During a news conference in Abuja, on Tuesday, the Executive Secretary of the Petroleum Product Pricing Regulatory Agency (PPPRA), Mr. Farouk Ahmed, announced that as of January 1st, 2016 all retail stations owned by the National Nigerian Petroleum Corporation (NNPC) would sell petrol at N86 per litre while those independently owned would sell petrol at N86.5 per litre.

PPPRA Executive Secretary Farouk Ahmed

It will be recalled that SaharaReporters published a report which quoted Dr. Ibe Kachikwu, the Minister of State for Petroleum, as stating that the price per litre would be N85.

According to Mr. Ahmed, the new price was the result of a new template created by the PPPRA which is designed to calculate a fuel prices based upon market factors. He also noted that the price would be reviewed on a quarterly basis in order to adjust for changes in the price of crude oil.

“Since 2007, while crude oil price has been moving up and down the template remained the same.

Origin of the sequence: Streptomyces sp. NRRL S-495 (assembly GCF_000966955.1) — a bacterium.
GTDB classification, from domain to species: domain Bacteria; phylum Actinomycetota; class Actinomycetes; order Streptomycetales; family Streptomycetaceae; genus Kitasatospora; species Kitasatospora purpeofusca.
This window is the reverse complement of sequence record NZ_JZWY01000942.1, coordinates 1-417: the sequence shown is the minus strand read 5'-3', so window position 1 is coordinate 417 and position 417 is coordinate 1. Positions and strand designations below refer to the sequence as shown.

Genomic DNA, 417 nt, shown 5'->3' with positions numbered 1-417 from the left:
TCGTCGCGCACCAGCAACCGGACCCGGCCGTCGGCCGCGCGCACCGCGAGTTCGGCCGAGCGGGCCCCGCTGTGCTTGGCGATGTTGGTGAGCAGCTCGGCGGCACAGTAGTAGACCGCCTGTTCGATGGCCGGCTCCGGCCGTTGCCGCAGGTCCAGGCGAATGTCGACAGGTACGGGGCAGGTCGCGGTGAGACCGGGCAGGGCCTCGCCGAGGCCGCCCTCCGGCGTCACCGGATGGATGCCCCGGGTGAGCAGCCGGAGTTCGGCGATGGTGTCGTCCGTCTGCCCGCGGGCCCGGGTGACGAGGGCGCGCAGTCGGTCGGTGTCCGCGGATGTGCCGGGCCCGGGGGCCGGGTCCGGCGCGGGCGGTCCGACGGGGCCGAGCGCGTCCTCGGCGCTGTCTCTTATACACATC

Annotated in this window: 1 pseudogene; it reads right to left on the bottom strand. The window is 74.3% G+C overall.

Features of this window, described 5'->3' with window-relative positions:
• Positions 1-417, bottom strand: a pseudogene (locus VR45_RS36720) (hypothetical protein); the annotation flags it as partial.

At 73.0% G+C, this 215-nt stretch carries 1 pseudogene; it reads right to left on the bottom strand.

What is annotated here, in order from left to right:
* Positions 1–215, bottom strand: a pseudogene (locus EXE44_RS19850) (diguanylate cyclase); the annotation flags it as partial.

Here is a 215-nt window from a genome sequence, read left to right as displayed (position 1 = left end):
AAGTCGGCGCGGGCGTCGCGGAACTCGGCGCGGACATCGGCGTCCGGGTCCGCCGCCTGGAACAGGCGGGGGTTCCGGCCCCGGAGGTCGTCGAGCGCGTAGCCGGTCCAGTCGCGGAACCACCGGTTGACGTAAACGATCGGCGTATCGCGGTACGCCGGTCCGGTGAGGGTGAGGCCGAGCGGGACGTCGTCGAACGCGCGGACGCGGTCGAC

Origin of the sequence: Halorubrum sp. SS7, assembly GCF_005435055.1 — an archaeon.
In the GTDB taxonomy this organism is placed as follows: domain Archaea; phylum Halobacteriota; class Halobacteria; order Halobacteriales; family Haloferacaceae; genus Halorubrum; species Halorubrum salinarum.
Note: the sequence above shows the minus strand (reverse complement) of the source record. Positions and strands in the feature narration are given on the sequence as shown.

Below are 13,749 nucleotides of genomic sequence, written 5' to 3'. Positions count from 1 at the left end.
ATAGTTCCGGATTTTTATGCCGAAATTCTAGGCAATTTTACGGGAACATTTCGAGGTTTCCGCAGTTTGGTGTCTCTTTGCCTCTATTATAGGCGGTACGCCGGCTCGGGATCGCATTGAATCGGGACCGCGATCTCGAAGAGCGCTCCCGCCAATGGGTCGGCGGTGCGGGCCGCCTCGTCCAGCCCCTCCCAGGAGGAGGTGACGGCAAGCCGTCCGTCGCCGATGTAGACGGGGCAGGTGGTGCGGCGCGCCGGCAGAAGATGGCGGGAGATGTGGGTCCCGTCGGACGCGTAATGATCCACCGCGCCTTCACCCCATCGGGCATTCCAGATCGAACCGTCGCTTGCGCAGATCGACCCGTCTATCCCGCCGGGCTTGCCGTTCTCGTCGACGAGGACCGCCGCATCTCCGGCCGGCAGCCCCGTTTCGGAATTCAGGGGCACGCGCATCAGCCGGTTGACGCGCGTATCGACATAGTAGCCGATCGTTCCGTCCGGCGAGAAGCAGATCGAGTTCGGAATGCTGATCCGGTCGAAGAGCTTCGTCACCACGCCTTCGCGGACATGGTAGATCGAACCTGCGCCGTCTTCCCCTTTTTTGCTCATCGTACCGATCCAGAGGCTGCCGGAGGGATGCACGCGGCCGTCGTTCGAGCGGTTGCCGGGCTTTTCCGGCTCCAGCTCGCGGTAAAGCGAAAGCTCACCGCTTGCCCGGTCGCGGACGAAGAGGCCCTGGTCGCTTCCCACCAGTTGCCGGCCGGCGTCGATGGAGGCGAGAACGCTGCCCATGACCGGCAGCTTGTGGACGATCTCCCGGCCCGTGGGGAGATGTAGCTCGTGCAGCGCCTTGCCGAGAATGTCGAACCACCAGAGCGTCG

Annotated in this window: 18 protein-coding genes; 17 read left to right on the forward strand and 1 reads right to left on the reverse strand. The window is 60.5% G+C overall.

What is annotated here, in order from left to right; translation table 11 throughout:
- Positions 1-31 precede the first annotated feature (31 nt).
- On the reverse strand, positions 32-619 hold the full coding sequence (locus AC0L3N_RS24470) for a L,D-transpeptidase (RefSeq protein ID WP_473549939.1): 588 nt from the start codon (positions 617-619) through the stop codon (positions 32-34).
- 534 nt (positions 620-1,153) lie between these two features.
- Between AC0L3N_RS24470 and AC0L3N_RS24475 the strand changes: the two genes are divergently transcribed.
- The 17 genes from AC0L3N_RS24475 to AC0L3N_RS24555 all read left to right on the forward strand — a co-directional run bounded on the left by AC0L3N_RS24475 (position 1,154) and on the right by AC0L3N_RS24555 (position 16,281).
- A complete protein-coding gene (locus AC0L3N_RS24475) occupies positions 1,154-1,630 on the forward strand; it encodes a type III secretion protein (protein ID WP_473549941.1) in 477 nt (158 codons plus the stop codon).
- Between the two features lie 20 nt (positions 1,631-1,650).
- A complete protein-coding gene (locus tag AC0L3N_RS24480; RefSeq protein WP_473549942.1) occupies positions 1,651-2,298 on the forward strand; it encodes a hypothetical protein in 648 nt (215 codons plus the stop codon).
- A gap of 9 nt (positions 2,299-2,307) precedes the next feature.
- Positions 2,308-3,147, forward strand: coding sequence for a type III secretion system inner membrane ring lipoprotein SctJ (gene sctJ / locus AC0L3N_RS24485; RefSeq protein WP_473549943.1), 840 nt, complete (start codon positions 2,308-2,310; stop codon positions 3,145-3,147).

“This made it necessary for us to introduce a mechanism whereby the template would be sensitive to the price of crude oil.

However, the template is not static, as there would be a quarterly review and if there is any major shift, the Minister of State for Petroleum Resources would be expected to call for a review, either upward or downward,” Mr. Ahmed explained.

However, the move has been met with harsh criticism by the Nigerian Labour Congress (NLC).  The General Secretary of the NLC, Peter Ozo-Eson stated that the recent actions taken by the PPPRA were nothing more than, "a way for the deregulation of petrol prices through the back door."  The NLC called for the government to reconstitute the board of the PPPRA and indicated that its National Executive Committee would convene during the New Year in order to best ascertain how to react to the recent actions by the government.

Meanwhile, the Executive Secretary warned that if any oil marketer was found to be selling above their assigned price they would be sanctioned by the PPPRA.

The PPPRA planned to tackle the issue of fuel scarcity by granting the NNPC 78% of the total allocated volume of oil for the first quarter.  Theoretically, this would mean that the issue of fuel scarcity would be alleviated as the NNPC possesses a superior fuel distribution network in the country.

In addition, this action would mean that 78% of the oil sold in the first quarter of 2016 would be sold at the lower price of N86 per litre.

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